When a galvanized steel tower is first erected, Pridgen says, “it can appear somewhat reflective initially, but the exterior finish dulls relatively quickly and fades to a medium gray color,” she adds, “similar to the dulled effect observable over time on highway guardrails.”
In the Cunningham-Dooms 500kV rebuild, each structure of about 160 is being replaced and the height of new towers will be about 28 feet taller on average. The original line, built in the early 1960s, needs to be replaced to current standards to maintain system reliability, Pridgen says. Dominion is now working to provide detailed responses to the August 8 SSC hearing, which will be available in September.
Says Mallek, “We need engineers to find ways to accomplish this rebuild with brown poles to reduce the impact of the line, not accountants telling the SCC that this extra cost is too much.”
In Rockbridge and Augusta counties, Dominion got approval for the rebuild from the SCC “based on false numbers,” Baumann says, “claiming that the tower heights would be far less than they actually are.” At the time, Dominion’s website said the average height would be 115 feet, though towers are as high as 174 feet, his suit claims. Originally, towers ranged in height from 74 feet to 149 feet.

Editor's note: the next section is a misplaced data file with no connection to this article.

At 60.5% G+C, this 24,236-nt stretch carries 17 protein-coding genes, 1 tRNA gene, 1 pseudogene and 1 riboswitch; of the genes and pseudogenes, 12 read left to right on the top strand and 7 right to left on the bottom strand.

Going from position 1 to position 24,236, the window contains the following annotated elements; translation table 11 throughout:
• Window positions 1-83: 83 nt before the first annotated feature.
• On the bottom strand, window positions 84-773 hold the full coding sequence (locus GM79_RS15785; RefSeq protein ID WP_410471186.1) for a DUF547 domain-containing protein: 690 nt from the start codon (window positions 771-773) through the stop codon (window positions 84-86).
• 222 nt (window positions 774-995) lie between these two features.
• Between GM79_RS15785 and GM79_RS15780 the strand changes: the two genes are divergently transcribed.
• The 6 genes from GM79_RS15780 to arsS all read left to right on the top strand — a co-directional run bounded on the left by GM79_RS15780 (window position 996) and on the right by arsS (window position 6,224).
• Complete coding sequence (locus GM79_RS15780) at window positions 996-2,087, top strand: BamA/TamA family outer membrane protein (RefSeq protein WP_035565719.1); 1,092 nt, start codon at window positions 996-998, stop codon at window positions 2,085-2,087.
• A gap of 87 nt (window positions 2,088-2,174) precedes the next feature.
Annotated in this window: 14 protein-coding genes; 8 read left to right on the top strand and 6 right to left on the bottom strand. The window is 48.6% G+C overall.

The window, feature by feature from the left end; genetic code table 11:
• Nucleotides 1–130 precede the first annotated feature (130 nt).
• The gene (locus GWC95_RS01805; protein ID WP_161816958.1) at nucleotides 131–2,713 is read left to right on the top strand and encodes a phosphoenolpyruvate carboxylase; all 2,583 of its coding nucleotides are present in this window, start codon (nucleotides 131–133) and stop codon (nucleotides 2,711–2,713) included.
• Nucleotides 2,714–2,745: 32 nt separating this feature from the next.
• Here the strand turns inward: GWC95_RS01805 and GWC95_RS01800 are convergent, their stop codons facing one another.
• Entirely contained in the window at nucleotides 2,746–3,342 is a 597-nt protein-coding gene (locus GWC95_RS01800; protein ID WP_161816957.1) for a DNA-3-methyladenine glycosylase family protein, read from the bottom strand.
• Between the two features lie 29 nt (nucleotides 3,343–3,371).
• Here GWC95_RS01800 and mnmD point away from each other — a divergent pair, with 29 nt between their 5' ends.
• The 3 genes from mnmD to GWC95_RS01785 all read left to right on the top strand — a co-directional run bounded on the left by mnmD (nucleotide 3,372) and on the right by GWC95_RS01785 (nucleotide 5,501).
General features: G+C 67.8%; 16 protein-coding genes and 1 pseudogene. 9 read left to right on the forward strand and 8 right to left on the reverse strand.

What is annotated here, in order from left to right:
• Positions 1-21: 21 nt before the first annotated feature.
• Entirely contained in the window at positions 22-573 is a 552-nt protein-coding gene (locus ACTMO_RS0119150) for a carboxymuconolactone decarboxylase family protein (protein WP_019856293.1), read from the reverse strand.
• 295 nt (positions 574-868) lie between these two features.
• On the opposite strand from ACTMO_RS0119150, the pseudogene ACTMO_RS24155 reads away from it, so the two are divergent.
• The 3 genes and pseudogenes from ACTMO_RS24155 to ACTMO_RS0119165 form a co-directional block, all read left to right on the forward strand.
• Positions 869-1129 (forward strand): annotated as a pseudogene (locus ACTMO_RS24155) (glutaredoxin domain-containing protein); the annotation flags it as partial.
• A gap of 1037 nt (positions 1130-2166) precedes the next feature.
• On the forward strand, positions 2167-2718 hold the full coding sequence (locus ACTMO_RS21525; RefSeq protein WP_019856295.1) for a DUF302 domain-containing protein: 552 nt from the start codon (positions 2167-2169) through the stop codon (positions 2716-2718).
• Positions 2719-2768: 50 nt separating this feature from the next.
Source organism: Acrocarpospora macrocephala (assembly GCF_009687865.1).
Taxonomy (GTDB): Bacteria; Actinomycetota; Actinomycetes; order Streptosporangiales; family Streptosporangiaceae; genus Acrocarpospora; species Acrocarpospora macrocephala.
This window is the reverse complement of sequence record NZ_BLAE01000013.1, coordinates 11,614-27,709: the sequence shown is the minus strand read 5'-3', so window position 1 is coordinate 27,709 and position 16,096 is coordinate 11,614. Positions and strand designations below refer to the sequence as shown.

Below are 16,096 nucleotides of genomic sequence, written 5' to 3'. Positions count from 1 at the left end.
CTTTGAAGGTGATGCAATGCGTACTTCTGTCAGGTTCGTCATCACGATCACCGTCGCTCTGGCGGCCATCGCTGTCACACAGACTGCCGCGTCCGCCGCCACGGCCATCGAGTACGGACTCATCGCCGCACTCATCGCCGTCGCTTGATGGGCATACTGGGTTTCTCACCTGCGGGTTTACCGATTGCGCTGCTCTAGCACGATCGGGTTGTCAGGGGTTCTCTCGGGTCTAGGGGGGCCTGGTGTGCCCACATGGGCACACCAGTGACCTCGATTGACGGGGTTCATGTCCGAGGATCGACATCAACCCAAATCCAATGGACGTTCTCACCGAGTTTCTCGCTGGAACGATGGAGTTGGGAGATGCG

On November 19, 2012, Dominion filed the application to rebuild the existing transmission with both a 500kV line and a new 230kV line, though the previous build included only the former. The SSC approved it, but at the end of the application process, the power company withdrew it and filed another application a year later.
“In addition, when explaining how the 2013 heights would differ from what was approved for 2012,” Baumann says, “Dominion stated to the SCC that the increases in tower height on average would be two to 14 feet, but tells [the Department of Environmental Quality] that 14 feet would be the maximum increase height, neither of which was factually accurate.”
On September 24, 2013, Dominion’s lawyer, Charlotte McAfee, sent an e-mail that urged the DEQ not to review the second application, which she said would involve only “slight modifications” from 2012 plans and that the “modifications do not change the visual characteristics of the structures.”
In 2015, Dominion produced an Excel spreadsheet to the SCC that showed original tower heights, proposed tower heights in the 2012 and 2013 applications, with one increasing as much as 41 feet, Baumann says. Though it was only recently made available to the public, he says it shows that the company was aware of height discrepancies at the time of filing their applications.
Though the project isn’t finished, the average of the newest constructed towers is 148.5 feet tall, Baumann has concluded from the spreadsheet.
An achievable goal with the lawsuit, he says, is to force Dominion to mitigate the damage it has already done by painting the power lines and towers a darker color. He says he won’t stop fighting the company, which has “deep pockets” and “enormous legislative power.”
“They’re going to try to run me into the ground and anybody else who gets in their way,” he says.